Because he's maintained the body mass index of a javelin, his face is chiseled and, no, I'm not using this as a dating column. If you saw that face, those features staring back at you on Mount Rushmore they wouldn't look out of place. Truthfully, though, when he's cynical or amused or plain old happy, there's a mischief and a twinkle in his countenance, a trait he shares with Andres Iniesta. Both of them seem to have some internal private joke going on a lot of the time, distance enough to ward off the insanity of the modern football.
Some guys can handle a shaved head and look as if it's a choice and not an imposition: the Real Madrid manager is one. The point is clear, I hope, that it'd be simple to believe that what's happened at Real Madrid is a cocktail effect of his epic success and the fact that Zizou is built for Hollywood or the cat walk.
A club legend takes over and, hey presto, the players are standing on the dressing room benches and shouting "Captain, my Captain." He's a world champion. He won La Novena for Madrid at Hampden. There was a time when he was the Odin of World Football and to boot, he's a powerful, tall, wealthy, talented, handsome, lean man. But let me tell you that if that is what you think has happened at Madrid, then you're wrong.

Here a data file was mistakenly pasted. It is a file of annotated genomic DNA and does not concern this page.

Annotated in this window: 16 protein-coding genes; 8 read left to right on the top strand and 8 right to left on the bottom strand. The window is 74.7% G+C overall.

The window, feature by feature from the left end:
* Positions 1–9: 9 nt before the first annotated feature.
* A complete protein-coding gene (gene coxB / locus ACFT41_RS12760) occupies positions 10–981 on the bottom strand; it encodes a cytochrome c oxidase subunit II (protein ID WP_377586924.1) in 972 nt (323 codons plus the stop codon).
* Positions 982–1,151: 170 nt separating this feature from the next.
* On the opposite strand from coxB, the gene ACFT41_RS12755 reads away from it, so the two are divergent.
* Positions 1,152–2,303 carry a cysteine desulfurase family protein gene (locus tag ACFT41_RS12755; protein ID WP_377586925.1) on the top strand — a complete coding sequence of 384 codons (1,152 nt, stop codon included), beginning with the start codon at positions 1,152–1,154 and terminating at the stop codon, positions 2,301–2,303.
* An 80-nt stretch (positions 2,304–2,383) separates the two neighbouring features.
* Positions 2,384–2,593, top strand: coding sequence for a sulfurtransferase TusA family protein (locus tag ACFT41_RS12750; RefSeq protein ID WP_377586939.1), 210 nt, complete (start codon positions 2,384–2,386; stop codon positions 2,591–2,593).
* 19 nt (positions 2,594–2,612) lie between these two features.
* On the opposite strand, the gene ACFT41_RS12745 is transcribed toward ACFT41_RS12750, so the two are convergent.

Those factors do play a part; football can be in thrall to image, self-possession, physical attractiveness, previous achievements and celebrity. But these traits influence how a rival, not a boss, is viewed. Rivals you see irregularly. They rest on your consciousness if they tend to beat you, and the last thing the human mind actually wants to do is to look inwardly and blame itself. Instead of questioning, "What did I do wrong?" there's an irresistible temptation to say, "If that guy keeps beating me, he must be superhuman."
The relationship between a coach and his players is entirely different. If a new manager comes in, having been a legendary player, that status will buy him not a season or a few months ... probably not even a couple of weeks. In the best case his status might buy several days of grace and favour. A mini honeymoon. Normally it'll be two or three training sessions and the first-team selection.
What Zidane has achieved, nearly six months since taking over, states that whether he's a tactical maestro or not, he's coached and man-managed in a manner that has convinced almost every single one of his senior squad. That's a massive achievement. From day one until now, there's been a happier, more intense, harder working, more committed and more unified atmosphere at Los Blancos' Valdebebas training ground.